New Report: Allegheny County’s “Toxic Ten” Emit 1.4 million pounds of toxics in one year
PennEnvironment Research & Policy Center
Pittsburgh, PA— PennEnvironment Research & Policy Center released a new report today that identifies the ten industrial facilities in Allegheny County releasing the most hazardous toxins into the air. These toxins include chromium, manganese, benzene, and other toxins known to cause cancer, respiratory problems, neurological disease, and reproductive problems.
Residents can find out how close they are to the Toxic Ten through a new interactive website www.ToxicTen.org.
“One in three Allegheny County residents live within three miles of one of the county’s most dangerous industrial facilitates. This staggering number reinforces a simple fact: you can’t escape pollution from the Toxic Ten,” said Stephen Riccardi, Western PA Field Associate for PennEnvironment Research & Policy Center. “They pollute our air making the communities around them sick.”
The report, Allegheny County’s Toxic Ten, was comipled by combining:
- Industry-reported data from the U.S. Environmental Protection Agency’s Toxic Release Inventory (TRI) on the amount and type of emissions from facilities in Allegheny County.
- An EPA-based risk assessment of chemicals in reported emissions called the Risk-Screening Environmental Indicators (RSEI) to determine which facilities pose the greatest risk to citizens’ health.
“Allegheny County has some of the worst air pollution in the United States. Our analysis found that a small number of industrial facilities are releasing large amounts of toxic pollution into the air,” said report co-author Jeff Inglis, a policy analyst with Frontier Group.
The report found that about 447,000 Allegheny County reisdents, live within three miles of these ten facilities. For years, residents near many of the Toxic Ten have expressed concerns about health impacts, noxious smells, and other issues associated with facilities.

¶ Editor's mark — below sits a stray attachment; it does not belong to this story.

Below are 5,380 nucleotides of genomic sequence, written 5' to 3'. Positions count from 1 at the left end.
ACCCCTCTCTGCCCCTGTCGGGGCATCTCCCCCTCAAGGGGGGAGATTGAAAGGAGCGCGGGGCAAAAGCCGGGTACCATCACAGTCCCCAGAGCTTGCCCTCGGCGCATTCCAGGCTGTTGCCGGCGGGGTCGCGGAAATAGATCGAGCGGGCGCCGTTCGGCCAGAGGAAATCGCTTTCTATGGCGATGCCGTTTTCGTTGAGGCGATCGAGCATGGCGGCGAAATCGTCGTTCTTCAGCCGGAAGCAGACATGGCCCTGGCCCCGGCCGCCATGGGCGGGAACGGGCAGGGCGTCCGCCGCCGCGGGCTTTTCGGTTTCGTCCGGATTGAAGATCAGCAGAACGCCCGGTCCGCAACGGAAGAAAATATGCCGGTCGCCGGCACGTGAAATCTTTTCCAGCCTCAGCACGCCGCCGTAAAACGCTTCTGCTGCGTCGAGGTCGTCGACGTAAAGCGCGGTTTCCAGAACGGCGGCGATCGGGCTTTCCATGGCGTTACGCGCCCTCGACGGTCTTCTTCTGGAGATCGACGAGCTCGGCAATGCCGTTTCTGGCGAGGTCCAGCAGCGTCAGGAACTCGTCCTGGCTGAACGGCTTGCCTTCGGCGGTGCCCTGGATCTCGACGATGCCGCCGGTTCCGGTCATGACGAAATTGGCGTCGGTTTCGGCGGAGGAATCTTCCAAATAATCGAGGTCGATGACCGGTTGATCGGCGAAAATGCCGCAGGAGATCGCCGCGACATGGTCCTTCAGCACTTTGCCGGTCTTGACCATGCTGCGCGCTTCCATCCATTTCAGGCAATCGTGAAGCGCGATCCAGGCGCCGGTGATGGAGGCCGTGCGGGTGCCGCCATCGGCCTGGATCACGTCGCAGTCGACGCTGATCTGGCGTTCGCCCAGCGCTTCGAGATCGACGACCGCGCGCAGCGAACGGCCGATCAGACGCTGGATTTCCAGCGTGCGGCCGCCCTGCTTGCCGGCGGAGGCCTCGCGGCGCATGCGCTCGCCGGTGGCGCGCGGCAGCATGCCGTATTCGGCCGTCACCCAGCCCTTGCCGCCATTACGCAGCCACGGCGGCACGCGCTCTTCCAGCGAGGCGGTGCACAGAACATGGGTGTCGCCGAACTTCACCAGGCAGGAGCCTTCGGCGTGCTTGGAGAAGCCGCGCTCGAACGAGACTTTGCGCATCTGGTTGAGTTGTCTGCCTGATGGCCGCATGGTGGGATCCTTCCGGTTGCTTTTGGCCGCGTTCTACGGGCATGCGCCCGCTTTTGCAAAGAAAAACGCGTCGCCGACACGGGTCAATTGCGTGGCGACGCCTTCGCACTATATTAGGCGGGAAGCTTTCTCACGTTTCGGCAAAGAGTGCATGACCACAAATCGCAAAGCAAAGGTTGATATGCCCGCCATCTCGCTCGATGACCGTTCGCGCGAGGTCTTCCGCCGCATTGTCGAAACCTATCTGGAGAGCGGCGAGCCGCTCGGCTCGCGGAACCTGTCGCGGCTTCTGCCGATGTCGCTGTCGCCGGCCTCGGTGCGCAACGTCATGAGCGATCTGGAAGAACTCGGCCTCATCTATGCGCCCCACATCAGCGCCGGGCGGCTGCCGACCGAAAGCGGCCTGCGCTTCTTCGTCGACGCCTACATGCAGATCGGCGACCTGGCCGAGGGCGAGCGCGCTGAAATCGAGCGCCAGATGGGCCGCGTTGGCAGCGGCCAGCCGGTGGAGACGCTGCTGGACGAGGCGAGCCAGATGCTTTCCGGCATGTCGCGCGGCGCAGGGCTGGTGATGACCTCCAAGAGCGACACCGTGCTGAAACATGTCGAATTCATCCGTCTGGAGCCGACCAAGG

“This report highlights what the thousands of families living in the shadow of DTE Shenango coke works have known for far too long: these facilities simply don’t follow the regulations in place that are meant to keep our families safe and healthy,” said Thaddeus Popovich, a Ben Avon resident with the citizens’ group Allegheny County Clean Air Now. “It’s time for facilities like Shenango to demonstrate greater awareness that they operate in communities that thousands of people call home. That means they have to play by the rules.”
Key findings of the report include:
- Carpenter Powder Products, a custom metal powder manufacturer in Bridgeville, is the most toxic facility in the county, emitting 268 pounds of particularly hazardous chromium in 2013. It is located less than a mile away from the Great Southern Shopping Center and highly-ranked Chartiers Valley High School.
- McConway & Torley Foundry in Lawrenceville, the eighth most toxic facility, poses the greatest risk in terms of the number of nearby residents, with 147,562 people living within three miles of the plant.
- Two coke-producing facilities in the county—US Steel’s Clairton Plant and the Shenango Coke Works on Neville Island—ranked among the Toxic Ten, largely due to their elevated emissions of carcinogenic benzene.
- Approximately 432,000 citizens live within three miles of one of these ten facilities.
PennEnvironment Research & Policy Center and their partners in other environmental groups, public health, and community organizations, see the report as a key piece in the mounting evidence for Allegheny County Health Department’s need to take stronger action to reduce hazardous pollution. The report includes policy recommendations such as higher fines for violations, more stringent guidelines for permitting, and increased monitoring of the facilities.
“We often hear from residents throughout the Mon Valley who are dealing with the health and environmental effects associated with poor air quality. Whether they are in Clairton, Liberty, or West Elizabeth one thing is the same, poor air quality is impacting the health and standard of living for all residents,” said Cassi Steenblok, with Clean Water Action. “This report just further proves the need for the county to get tough on air pollution.”
“Pittsburgh’s efforts to become a world-class modern city have to include improving air quality. Families and business owners have to feel confident they can breathe safely here,” said Riccardi. “And that won’t happen until the Toxic ten are cleaned up.”